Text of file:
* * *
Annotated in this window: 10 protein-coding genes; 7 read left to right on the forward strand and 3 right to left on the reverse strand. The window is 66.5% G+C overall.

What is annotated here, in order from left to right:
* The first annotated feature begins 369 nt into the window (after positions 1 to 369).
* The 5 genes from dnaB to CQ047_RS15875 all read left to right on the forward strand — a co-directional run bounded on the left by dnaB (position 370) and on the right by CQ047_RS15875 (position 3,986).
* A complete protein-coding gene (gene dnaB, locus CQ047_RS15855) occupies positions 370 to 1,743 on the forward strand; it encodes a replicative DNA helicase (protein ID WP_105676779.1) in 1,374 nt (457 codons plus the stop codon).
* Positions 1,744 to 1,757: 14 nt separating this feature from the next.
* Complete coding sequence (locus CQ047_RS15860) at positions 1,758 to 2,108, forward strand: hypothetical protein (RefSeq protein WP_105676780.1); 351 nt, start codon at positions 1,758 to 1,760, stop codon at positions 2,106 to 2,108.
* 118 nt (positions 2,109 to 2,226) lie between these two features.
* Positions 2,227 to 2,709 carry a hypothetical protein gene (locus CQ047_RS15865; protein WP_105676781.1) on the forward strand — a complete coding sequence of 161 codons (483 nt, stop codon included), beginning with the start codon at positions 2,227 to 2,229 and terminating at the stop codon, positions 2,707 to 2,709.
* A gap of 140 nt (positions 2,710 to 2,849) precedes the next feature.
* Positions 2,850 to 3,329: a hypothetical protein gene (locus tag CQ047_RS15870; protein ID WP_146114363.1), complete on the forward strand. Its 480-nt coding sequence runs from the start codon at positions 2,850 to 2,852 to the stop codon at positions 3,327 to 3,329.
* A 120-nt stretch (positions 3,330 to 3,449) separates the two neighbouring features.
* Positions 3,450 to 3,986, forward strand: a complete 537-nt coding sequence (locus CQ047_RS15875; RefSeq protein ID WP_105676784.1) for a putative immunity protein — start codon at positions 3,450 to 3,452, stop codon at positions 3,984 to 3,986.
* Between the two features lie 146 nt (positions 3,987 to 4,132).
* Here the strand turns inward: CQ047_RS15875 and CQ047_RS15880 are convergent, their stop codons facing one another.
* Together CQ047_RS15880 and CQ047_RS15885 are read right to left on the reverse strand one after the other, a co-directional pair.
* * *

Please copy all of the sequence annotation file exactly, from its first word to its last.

Annotated in this window: 10 protein-coding genes; 7 read left to right on the forward strand and 3 right to left on the reverse strand. The window is 66.5% G+C overall.

What is annotated here, in order from left to right:
* The first annotated feature begins 369 nt into the window (after positions 1 to 369).
* The 5 genes from dnaB to CQ047_RS15875 all read left to right on the forward strand — a co-directional run bounded on the left by dnaB (position 370) and on the right by CQ047_RS15875 (position 3,986).
* A complete protein-coding gene (gene dnaB, locus CQ047_RS15855) occupies positions 370 to 1,743 on the forward strand; it encodes a replicative DNA helicase (protein ID WP_105676779.1) in 1,374 nt (457 codons plus the stop codon).
* Positions 1,744 to 1,757: 14 nt separating this feature from the next.
* Complete coding sequence (locus CQ047_RS15860) at positions 1,758 to 2,108, forward strand: hypothetical protein (RefSeq protein WP_105676780.1); 351 nt, start codon at positions 1,758 to 1,760, stop codon at positions 2,106 to 2,108.
* 118 nt (positions 2,109 to 2,226) lie between these two features.
* Positions 2,227 to 2,709 carry a hypothetical protein gene (locus CQ047_RS15865; protein WP_105676781.1) on the forward strand — a complete coding sequence of 161 codons (483 nt, stop codon included), beginning with the start codon at positions 2,227 to 2,229 and terminating at the stop codon, positions 2,707 to 2,709.
* A gap of 140 nt (positions 2,710 to 2,849) precedes the next feature.
* Positions 2,850 to 3,329: a hypothetical protein gene (locus tag CQ047_RS15870; protein ID WP_146114363.1), complete on the forward strand. Its 480-nt coding sequence runs from the start codon at positions 2,850 to 2,852 to the stop codon at positions 3,327 to 3,329.
* A 120-nt stretch (positions 3,330 to 3,449) separates the two neighbouring features.
* Positions 3,450 to 3,986, forward strand: a complete 537-nt coding sequence (locus CQ047_RS15875; RefSeq protein ID WP_105676784.1) for a putative immunity protein — start codon at positions 3,450 to 3,452, stop codon at positions 3,984 to 3,986.
* Between the two features lie 146 nt (positions 3,987 to 4,132).
* Here the strand turns inward: CQ047_RS15875 and CQ047_RS15880 are convergent, their stop codons facing one another.
* Together CQ047_RS15880 and CQ047_RS15885 are read right to left on the reverse strand one after the other, a co-directional pair.